but it was a new language. nothing like this had really ever happened before — and nothing has since. other languages have evolved and certainly been influenced by their neighbors but english is realistically the only language that survived after being created as the descendant of two completely separate languages — from two totally different structural families. what’s resulted is french words pronounced and spelled like they’re german. if you hear someone speak german, it’ll sound like english but you won’t necessarily understand much of what they’re saying. french sounds totally different but if you look at the words they’ll look familiar because the majority of english vocabulary is visible cognates, even if they sound completely different because french simply treats the letters in another way.

english has evolved quickly, though, out of necessity. it was the language of a spreading empire that was then fractured by a revolutionary war. while chinese has taken thousands of years to become what it is today (mandarin chinese, i mean — cantonese hasn’t evolved nearly as much and is still plagued by historical relics), english was realistically born around 1600, fully-standardized by 1700, dominant by 1800, revolutionized and mostly-modernized by 1900 and evolutionarily-boosted by 2000. in four short centuries, the first two barely even being relevant to its development other than its creation, english has become the language of international conversation, business, trade and travel. how did it do that? well, it’s porous and self-evolving. most languages are neither, some one or the other.

mandarin chinese is self-evolving but certainly not porous — the number of foreign words is relatively low and foreign expressions are extremely rare. japanese and korean are the reverse — myriad english (and other, though far less) words and expressions simply transliterated or slightly-modified but little structural shift over time. urdu and arabic have followed much the same pattern as japanese and korean while modern hebrew (ivrit) has taken the chinese path and kept its words to itself while dramatically shifting its structure over time — also gaining for itself the honor of being the only realistically-dead language that came back to life and stayed that way, though in many ways it’s not the language it once was, despite sharing much of the old vocabulary.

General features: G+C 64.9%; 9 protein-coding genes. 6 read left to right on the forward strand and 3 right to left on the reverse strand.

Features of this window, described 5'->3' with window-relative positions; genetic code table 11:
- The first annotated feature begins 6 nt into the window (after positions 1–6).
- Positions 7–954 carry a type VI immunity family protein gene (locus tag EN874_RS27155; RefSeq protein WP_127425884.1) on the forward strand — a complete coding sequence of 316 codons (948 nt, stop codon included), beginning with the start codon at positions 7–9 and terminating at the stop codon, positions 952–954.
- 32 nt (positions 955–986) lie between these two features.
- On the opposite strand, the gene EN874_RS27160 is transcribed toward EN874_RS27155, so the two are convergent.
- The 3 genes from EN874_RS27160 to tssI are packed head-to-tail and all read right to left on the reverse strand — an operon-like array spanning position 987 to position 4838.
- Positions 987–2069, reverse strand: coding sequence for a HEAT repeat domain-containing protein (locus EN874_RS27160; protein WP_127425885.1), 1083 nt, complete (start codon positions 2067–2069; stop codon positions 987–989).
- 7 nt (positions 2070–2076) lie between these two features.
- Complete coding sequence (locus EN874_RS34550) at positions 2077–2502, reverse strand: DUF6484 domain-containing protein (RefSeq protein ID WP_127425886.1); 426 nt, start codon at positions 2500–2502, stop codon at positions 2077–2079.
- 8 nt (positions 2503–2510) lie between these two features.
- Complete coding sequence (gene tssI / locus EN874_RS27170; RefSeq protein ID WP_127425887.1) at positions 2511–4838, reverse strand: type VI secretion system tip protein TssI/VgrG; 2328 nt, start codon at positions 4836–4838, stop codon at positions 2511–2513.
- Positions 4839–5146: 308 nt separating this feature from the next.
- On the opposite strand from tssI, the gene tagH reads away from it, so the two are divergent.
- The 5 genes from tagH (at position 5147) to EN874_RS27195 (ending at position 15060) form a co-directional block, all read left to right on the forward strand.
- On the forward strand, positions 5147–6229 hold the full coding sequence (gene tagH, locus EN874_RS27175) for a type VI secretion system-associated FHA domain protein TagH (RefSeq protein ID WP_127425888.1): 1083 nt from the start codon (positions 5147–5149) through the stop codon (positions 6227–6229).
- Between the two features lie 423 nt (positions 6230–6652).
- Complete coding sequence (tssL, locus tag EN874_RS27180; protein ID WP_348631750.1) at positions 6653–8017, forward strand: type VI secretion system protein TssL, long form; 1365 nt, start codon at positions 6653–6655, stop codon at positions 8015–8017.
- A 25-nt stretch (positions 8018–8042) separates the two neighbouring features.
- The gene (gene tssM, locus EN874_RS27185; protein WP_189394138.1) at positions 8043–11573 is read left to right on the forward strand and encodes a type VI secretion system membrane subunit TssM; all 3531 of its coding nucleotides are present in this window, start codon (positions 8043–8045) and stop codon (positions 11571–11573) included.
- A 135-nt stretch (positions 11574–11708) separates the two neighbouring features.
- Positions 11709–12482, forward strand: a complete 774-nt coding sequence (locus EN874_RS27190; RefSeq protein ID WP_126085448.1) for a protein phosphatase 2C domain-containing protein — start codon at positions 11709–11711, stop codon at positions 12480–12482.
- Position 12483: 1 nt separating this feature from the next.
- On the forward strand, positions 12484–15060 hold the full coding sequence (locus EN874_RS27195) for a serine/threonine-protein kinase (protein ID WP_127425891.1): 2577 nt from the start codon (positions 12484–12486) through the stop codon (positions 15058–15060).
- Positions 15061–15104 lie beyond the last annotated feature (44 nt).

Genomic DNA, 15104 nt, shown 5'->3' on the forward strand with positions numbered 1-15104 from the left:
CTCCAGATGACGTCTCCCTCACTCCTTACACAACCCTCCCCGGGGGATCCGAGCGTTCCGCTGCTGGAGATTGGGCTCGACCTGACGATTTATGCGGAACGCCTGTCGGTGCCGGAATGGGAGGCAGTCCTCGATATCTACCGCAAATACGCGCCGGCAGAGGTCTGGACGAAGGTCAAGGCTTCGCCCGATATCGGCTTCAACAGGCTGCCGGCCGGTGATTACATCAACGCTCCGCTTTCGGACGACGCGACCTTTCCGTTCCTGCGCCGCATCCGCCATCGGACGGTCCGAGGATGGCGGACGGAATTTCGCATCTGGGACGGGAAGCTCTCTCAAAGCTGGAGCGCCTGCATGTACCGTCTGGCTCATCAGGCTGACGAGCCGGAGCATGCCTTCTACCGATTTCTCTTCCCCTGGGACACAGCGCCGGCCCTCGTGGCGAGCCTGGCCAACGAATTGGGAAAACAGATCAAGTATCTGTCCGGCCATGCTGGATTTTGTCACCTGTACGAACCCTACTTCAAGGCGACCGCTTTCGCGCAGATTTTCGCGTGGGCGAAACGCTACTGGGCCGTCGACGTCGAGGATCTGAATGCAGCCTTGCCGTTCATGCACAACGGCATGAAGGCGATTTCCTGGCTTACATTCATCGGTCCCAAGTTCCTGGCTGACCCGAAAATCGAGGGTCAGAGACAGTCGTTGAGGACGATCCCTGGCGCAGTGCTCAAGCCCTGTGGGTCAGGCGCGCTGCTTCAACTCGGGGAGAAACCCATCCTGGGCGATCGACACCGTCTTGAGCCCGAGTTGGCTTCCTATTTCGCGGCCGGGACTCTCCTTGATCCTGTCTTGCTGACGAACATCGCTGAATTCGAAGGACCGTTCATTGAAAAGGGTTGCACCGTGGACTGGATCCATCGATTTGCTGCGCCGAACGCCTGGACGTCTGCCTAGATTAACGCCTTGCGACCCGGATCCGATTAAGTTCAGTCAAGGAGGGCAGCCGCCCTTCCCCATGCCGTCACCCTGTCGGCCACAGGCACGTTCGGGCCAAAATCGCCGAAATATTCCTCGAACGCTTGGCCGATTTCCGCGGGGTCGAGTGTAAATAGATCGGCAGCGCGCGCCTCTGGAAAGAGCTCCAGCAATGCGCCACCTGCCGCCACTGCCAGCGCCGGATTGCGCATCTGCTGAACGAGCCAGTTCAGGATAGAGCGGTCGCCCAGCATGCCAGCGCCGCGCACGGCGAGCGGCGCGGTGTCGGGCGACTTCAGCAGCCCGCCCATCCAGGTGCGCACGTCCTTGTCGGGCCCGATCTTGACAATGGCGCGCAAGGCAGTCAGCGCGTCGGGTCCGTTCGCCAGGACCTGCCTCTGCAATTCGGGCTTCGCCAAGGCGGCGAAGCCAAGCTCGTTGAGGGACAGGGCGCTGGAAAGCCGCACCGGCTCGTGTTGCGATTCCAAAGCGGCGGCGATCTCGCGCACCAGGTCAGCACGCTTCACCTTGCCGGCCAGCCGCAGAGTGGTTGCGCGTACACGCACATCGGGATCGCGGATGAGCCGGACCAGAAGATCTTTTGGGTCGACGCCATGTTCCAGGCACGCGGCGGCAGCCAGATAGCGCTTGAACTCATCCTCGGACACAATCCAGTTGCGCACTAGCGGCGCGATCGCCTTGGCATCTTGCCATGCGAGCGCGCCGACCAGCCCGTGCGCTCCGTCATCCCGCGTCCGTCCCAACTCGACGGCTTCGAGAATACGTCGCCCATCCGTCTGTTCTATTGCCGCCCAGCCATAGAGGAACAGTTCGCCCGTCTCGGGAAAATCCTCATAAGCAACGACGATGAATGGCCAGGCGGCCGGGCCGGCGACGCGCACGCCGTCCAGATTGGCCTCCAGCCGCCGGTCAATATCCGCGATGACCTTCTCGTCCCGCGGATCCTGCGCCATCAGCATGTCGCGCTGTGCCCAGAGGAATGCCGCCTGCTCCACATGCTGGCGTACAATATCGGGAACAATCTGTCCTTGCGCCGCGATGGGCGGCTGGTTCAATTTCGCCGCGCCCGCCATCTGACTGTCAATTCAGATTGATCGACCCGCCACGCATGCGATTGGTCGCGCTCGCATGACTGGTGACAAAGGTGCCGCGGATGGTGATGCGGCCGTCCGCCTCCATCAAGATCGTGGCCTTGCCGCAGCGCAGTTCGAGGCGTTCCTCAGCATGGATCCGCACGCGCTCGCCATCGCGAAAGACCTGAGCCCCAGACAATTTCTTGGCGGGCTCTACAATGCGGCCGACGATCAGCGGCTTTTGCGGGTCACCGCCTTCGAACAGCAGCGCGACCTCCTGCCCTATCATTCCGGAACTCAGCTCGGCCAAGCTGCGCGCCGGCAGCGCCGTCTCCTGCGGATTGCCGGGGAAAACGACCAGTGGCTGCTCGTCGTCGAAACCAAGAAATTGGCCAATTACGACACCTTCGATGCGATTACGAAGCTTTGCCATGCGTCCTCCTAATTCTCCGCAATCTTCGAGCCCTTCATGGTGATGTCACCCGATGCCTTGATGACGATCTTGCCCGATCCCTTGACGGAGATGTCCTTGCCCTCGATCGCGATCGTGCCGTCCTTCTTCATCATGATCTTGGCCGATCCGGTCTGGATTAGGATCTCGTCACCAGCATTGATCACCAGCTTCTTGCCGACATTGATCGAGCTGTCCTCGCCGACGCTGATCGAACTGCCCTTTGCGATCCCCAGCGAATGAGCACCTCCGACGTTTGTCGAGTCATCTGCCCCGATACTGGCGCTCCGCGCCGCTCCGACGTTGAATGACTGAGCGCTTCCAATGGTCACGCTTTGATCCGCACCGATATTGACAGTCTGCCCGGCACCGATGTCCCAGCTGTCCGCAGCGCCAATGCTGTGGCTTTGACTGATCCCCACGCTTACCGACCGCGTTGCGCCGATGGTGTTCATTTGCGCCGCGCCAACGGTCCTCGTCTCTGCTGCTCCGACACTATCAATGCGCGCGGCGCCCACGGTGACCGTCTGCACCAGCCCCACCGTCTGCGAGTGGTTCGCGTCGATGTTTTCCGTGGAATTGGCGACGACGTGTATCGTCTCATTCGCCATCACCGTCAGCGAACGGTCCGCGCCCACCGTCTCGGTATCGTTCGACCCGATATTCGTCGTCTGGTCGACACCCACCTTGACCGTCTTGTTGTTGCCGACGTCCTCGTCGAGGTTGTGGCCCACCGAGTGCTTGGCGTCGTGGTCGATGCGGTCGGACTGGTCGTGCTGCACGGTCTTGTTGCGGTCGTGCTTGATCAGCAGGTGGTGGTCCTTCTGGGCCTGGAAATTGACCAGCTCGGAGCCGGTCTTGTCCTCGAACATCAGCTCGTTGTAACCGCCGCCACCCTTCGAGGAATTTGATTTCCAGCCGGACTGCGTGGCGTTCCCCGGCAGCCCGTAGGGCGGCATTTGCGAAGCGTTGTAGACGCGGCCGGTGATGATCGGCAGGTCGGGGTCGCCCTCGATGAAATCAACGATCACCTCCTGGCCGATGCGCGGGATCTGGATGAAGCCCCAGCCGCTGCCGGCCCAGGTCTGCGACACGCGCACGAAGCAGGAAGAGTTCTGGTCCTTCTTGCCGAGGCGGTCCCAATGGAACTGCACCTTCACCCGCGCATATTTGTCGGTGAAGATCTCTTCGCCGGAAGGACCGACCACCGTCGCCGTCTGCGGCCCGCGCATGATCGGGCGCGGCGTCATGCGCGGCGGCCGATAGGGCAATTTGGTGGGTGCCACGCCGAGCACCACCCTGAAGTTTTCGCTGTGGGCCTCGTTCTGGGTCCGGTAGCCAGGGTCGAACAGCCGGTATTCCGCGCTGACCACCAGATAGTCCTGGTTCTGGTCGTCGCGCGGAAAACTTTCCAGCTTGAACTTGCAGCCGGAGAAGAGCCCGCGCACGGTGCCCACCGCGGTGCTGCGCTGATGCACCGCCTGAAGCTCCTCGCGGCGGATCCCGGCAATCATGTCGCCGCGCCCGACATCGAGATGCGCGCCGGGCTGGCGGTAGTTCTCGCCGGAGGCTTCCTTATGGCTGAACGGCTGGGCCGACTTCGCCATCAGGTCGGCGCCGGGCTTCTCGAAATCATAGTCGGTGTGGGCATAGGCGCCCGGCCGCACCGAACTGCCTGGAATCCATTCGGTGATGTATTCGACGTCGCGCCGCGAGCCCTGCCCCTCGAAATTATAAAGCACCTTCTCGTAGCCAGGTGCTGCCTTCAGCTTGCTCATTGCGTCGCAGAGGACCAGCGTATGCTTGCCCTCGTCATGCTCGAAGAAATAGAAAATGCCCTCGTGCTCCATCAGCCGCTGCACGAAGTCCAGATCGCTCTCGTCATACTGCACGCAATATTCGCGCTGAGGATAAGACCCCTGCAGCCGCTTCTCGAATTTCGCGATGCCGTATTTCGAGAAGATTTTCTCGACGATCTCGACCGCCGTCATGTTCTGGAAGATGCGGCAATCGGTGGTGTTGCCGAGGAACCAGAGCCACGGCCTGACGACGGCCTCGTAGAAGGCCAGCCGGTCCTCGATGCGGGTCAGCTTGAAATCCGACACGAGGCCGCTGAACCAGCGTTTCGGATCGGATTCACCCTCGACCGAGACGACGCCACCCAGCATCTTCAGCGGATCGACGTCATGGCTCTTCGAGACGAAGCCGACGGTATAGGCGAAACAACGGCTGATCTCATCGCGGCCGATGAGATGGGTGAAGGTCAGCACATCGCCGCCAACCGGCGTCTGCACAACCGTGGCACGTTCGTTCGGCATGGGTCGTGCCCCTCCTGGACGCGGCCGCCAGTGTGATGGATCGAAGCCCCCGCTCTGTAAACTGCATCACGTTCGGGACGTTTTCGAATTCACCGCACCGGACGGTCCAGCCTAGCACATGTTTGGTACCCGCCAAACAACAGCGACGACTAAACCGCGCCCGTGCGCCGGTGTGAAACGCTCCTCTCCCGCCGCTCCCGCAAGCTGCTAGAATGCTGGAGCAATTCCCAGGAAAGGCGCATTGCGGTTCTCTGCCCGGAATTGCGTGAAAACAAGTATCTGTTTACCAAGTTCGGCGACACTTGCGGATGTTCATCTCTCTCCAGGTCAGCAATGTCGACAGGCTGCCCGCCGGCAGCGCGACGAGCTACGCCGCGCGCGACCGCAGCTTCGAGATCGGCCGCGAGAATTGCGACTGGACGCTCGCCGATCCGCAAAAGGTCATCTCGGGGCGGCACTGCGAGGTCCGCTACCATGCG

english, however, samples nearly 100% of its words directly from other languages — by definition as a hybrid dialect become a full language, it had no real choice and invented very few words of its own like “quiz” or “cheese”, even those born within a linguistic framework. more importantly, though, it shifts its grammar and usage over very short periods of time.

in 1980, a common phrase might have been “to whom do you wish to speak?”, which would confuse any modern english speaker only forty years later unless it was modernized to “who do you want to talk to?”. the frequent structure used even twenty-five years ago of (noun)-(which)-(secondary-subject)-(verb) became (verb)-(noun) or even (adjective)-(noun), a practice borrowed from east-asian languages. language evolution to get from the era of nixon, reagan and bush to that of gaga, drake and kim namjoon (yes, rm) has been rough and dramatic to the point that my parents’ speech now sounds arcane to my ears and i see things i wrote even ten years ago and wonder how i could have been so out-of-touch with language in the moment. i wasn’t, of course. language really has changed that quickly. things i would have been failed for in a writing assignment as a child are now not only acceptable but seen as old-fashioned and i caution students to avoid them as deprecated.

you, living in the modern world, would be excused if you imagined that this was an impact of the internet and global cultural trends and that twenty-five-year period of english hyperevolutionary modernization and standardization was a one-of. but you’d be wrong. this process is still ongoing and we are witnessing many things that are changing about the language we speak and write every day that we are simply not paying attention to.

here’s one i think you should be aware of, though. it can be summarized in a single statement — “i like it”. this sounds totally normal in english. actually, “i like it” or “i like this’ would have been seen as childish and simplistic even in the 90s and teachers would have told you to phrase it as “this is what i like” or “this is something i like” (even “this is something, which i like”, a painful anachronism but certainly a frequent one in my teen years). it’s definitely the most standard way of expressing the thought now, though.